He wants the bridge decommissioned and handed over to the County for use as a recreational facility. Pego says that might not change anything. The county is a government agency and would be subject to the same rules as DOT. He did add, however, that the county is free – right now – to show the reports to an independent structural engineer as long as that person signs an affidavit vowing to never release the information to the public. Such a study could go a long way to resolving the issue. Or not.

However, whatever develops, the public, the taxpayers, will not be allowed to view any of the relevant information. Ever.

To read the article in The Blue Paper, go to

Saturday, April 6, 2013

City extends bridge kiosk permit

BY PATTI LAVELL Free Press Contributor
MARATHON — The Marathon City Council voted unanimously last week to extend Friends of Old Seven’s kiosk permit for another year.

The non-profit group obtained a permit from the city last year to place the information booth at the entrance to the historic bridge. Members of the group staff the kiosk, handing out leaflets and answering questions.

The group collects approximately $10,000 per month in donations and, after paying overhead costs, is left with about $2,000 for community outreach.

A representative from the group told the City Council that an economic impact study, funded in part by the city, should be ready for review in a couple of weeks. The study analyzed the financial benefits the community could reap if the old Seven Mile Bridge is repaired and restored.

Two weeks ago, the Monroe County Commission gave staff approval to investigate the possibility of restoring the old bridge. The Florida Department of Transportation has agreed to pay for half the cost — estimated at $18 million — if the county takes over maintenance of the structure. According to County Administrator Roman Gastesi, annual maintenance would run about $70,000 and painting the bridge every 10 years would cost $3.5 million.

Saturday, April 6, 2013

Court order for bridge reports possible – Commissioner wants info public if county takes over old span

If the Monroe County Commission agrees to take control of the Old Seven Mile Bridge, Commissioner Danny Kolhage will request the county also seek a court order declassifying inspection reports for the structure.

The bridge is now maintained by the Florida Department of Transportation (FDOT), which has agreed to pay half of $18 million in renovations to the bridge if the county takes it over and maintains it.

In recent weeks, Kolhage has spearheaded an effort to make FDOT release to the public a series of inspection reports on the Old Seven Mile Bridge.

County commissioners have seen the reports but are unable to make them public because the Department of Homeland Security deemed portions “classified.”

FDOT also refused to release the reports to The Citizen, citing security concerns, FDOT spokesman Brian Rick said.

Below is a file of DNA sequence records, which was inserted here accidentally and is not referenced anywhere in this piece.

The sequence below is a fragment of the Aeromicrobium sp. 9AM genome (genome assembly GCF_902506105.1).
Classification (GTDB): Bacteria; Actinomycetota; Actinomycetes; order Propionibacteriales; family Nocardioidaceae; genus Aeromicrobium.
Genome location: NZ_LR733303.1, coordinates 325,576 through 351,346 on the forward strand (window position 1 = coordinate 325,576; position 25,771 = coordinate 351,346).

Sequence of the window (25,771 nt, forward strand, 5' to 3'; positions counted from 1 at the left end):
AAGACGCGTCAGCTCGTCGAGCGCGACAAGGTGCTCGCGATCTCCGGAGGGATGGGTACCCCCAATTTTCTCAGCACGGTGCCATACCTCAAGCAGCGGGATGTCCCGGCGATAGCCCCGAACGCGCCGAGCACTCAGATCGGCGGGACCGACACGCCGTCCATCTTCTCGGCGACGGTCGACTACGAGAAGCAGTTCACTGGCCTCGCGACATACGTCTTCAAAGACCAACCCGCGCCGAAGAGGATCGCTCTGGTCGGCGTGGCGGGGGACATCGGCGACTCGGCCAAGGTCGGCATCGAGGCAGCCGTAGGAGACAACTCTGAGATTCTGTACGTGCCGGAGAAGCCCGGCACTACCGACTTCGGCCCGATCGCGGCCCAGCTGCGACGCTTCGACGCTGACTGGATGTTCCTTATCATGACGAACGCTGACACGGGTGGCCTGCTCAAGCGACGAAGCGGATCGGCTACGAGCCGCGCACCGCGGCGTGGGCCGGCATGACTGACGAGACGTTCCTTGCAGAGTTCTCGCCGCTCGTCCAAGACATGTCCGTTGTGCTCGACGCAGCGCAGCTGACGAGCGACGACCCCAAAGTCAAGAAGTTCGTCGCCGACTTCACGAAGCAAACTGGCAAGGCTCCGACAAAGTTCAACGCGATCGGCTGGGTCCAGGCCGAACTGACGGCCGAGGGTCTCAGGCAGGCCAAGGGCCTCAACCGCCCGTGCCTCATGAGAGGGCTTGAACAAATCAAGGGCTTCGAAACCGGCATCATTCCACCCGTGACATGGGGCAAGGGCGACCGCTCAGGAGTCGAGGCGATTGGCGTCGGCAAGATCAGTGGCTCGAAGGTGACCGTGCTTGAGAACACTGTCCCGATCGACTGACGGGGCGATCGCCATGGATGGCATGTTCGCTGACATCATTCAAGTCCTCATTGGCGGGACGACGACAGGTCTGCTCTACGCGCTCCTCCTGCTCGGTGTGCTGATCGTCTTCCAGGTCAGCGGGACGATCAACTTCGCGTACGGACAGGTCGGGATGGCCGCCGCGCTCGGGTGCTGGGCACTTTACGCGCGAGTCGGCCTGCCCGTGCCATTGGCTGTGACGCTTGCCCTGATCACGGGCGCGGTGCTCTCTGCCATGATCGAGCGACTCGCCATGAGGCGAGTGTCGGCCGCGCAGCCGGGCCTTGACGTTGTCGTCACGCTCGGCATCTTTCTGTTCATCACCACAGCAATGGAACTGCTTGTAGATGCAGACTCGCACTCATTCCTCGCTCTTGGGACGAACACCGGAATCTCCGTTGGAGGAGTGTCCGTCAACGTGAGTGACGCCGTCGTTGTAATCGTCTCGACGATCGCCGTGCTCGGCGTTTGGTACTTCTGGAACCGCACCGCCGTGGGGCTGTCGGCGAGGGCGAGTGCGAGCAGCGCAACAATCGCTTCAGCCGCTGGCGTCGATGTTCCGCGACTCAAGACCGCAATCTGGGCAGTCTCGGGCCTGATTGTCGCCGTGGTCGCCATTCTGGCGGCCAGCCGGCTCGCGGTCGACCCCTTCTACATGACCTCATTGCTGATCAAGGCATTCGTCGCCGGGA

“Bridge inspection reports contain information related to the physical security of the structures,” Rick wrote in an email to The Citizen. “This information is confidential and exempt from public inspection.

At the last County Commission meeting, Kolhage and Commissioner Heather Carruthers said the inspection reports show some structural issues and problems, but they did not go into detail. They are both concerned about the proposal to take possession of the bridge and be responsible for its ongoing maintenance.

Kolhage questioned why the reports are classified, as the bridge is no longer used for automobile traffic.

State statute allows the county to take FDOT to court in an effort to make the reports public, Kolhage said.

“If FDOT wants Monroe County to spend millions of taxpayer dollars and take on responsibility of a 100-year-old bridge, the public has a right to know the full condition of the bridge,” Kolhage said Thursday.

He wants the reports reviewed by county engineers or a county-contracted private engineering firm to determine the exact condition of the bridge below the water line.

Kolhage asked the County Attorney’s Office to research the issue to determine whether the classified status could change, including allowing engineers to review the inspection reports.

On top of the $18 million renovation cost, the annual cost of maintaining the Old Seven Mile Bridge would be about $70,000 a year, plus $3.5 million every 10 years to paint it, County Administrator Roman Gastesi said.

The county would have to set aside about $420,000 a year to cover the annual costs and save for the 10-year paint job.

Carruthers and Kolhage are concerned that those costs could rise, as FDOT did not include costs for work below the water line.

The two commissioners are also concerned that the project is being fast-tracked.

The minutes from a Feb. 25 meeting of the nonprofit group Friends of Old Seven show that County Mayor George Neugent, Commissioners Sylvia Murphy and David Rice and FDOT representative Dennis Fernandez attended.

Fernandez is quoted in the minutes as saying the “first of several draft agreements have been prepared, including one between FDOT and an engineering consultant to design the bridge restoration work and another between FDOT and Monroe County for the actual transferal of ownership of the bridge.”